eligibility rules

Forums General General eligibility rules

  • This topic is empty.
Viewing 15 reply threads
  • Author
    Posts
    • #11956
      JHU84
      Member

      Can a person compete if they are going to med school for a university if the have never swam NCAA (just USA swimming)?

    • #30488
      Psimon3
      Member

      You’ll have to check with the schools complinace office, but depending on the age of the swimmer, they should have 2 or 3 years of eligibility.

      And if they can swim and go to med school, my hat is off to them…

    • #30489

      (paraphrasing) A student-athlete has eligibility in the first 10 semesters (or 15 quarters) of full-time enrollment in post-secondary school (college or post-grad). If the student-athlete has eligibility remaining and attends graduate school at the same university where he/she last had eligibility, that student-athlete may compete in one season of competition, only during the FIRST season. This usually means that the S-A has eligibility during the first year of grad/med/law school at the same place that S-A went to college, provided that S-A competed in that particular sport while an undergrad.

      Examples: Jeremy Lankford at The University of Chicago (NCAA Qualifier as a backstroker) swam all four years, but was also on the Track and Field team for 1-2 seasons. He took a year off, attended medical school at Chicago, and had one year (only) of eligibility to participate in T&F (he didn’t use it). Jerome Theraud, also of UC, participated in X-C and track for three seasons each, took 4-5years off, came back to study in a PhD program and had one season left (and used it). Katherine Yang, a swimmer at UC, graduated one year early, has one year left, and if she comes back to study at UC, she has one year of eligibility left, provided she uses that in her first year only in a UC grad program.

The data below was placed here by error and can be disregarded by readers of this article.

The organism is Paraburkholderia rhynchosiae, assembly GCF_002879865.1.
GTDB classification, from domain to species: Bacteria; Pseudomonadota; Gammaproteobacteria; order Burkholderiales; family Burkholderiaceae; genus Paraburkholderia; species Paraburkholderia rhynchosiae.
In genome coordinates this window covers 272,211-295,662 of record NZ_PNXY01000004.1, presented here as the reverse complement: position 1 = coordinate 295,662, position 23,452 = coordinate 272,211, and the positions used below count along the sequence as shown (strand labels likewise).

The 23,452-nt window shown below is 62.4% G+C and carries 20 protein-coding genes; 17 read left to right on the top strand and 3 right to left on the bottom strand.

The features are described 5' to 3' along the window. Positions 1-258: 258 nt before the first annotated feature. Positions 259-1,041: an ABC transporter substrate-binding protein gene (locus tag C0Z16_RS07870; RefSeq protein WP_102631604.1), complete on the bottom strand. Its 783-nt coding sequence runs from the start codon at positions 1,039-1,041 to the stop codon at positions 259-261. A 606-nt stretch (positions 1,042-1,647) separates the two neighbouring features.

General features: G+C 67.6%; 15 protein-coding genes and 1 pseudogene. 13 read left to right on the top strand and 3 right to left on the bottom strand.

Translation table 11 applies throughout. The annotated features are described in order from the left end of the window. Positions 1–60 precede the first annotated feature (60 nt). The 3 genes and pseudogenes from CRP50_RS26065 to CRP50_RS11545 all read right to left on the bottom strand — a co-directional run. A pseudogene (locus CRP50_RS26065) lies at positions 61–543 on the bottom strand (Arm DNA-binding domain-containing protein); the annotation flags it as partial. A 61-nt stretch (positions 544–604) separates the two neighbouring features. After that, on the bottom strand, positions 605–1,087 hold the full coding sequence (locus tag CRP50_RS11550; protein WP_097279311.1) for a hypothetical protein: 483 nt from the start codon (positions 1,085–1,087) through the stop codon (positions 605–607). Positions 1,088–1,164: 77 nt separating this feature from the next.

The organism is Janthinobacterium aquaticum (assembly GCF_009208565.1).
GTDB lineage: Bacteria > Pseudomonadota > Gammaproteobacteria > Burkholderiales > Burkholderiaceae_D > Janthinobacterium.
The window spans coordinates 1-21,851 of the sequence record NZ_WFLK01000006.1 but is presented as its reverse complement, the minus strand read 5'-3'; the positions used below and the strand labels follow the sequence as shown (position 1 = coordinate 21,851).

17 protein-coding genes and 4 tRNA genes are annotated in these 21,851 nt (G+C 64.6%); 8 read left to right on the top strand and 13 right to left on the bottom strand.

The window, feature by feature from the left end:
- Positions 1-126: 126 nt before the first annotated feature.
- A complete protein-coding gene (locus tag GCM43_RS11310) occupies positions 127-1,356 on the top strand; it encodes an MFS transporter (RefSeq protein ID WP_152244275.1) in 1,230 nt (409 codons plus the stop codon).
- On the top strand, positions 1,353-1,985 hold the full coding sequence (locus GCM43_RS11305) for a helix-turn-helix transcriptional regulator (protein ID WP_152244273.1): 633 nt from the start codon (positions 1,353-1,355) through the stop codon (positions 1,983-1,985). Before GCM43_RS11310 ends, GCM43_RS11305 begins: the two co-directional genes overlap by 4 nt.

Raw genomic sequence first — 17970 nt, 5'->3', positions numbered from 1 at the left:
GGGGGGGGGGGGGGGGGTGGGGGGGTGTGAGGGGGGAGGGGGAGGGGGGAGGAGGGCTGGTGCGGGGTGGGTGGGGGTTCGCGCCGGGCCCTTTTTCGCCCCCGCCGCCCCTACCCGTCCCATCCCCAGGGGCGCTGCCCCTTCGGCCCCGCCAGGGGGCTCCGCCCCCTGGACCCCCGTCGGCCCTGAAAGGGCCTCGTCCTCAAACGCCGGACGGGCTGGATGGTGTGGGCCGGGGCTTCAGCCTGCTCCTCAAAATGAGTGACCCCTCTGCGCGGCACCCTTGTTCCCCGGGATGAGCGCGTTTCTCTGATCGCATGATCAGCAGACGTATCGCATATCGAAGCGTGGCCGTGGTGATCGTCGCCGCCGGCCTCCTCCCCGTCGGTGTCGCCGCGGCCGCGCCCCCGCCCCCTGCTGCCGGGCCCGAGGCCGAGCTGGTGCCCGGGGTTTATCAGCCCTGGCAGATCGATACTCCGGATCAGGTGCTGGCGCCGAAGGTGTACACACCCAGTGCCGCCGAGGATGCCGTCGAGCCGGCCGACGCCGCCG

Unless the rule has changed… meaning that Phelps could come back sometime, long after he is no longer a swimming professional, go to grad school somewhere, and swim. The rules (as I understand them) keep this sort of thing from happening.

    • #30490
      DonCheadle
      Member

      I don’t think that there is an age restriction in D3. In 1998 there was a guy who consoled in the 200 breast who was in his 30s. I think the guy was Kevin Crossman from Cortland St but not really sure.

    • #30491
      N Dynamite
      Member

      From what I’ve heard, that’s a d3 and d1 rule. In d2 you don’t have to attend the same school for your grad work.

    • #30492
      lirpa
      Member

      Don,

      Crossman was hs class of ’94, so he was the correct age, even if he looked older.

      The eligibility rules are explained correctly. I know a girl that b/c of AP credits and summer courses graduated in 3 years, she is working on an MBA at the same school and swimming this year. Had she gone elsewhere for the MBA, she could not swim.

      The phelps example is a nice try, but not very applicable. He would have to pay back MILLIONS in swimming earnings. There is also a fairly new rule equating every year of international competition past a certain age to a year of eligibility. This was in response to swimmers at the D-I level like Agnes Kovacs, Attila Czena(sp?), and Zsolt Gasper.

      More likely is a dropout returning to school after a few years in the military or “real word” and giving swimming another go. For some reason, I have seen this a lot with divers.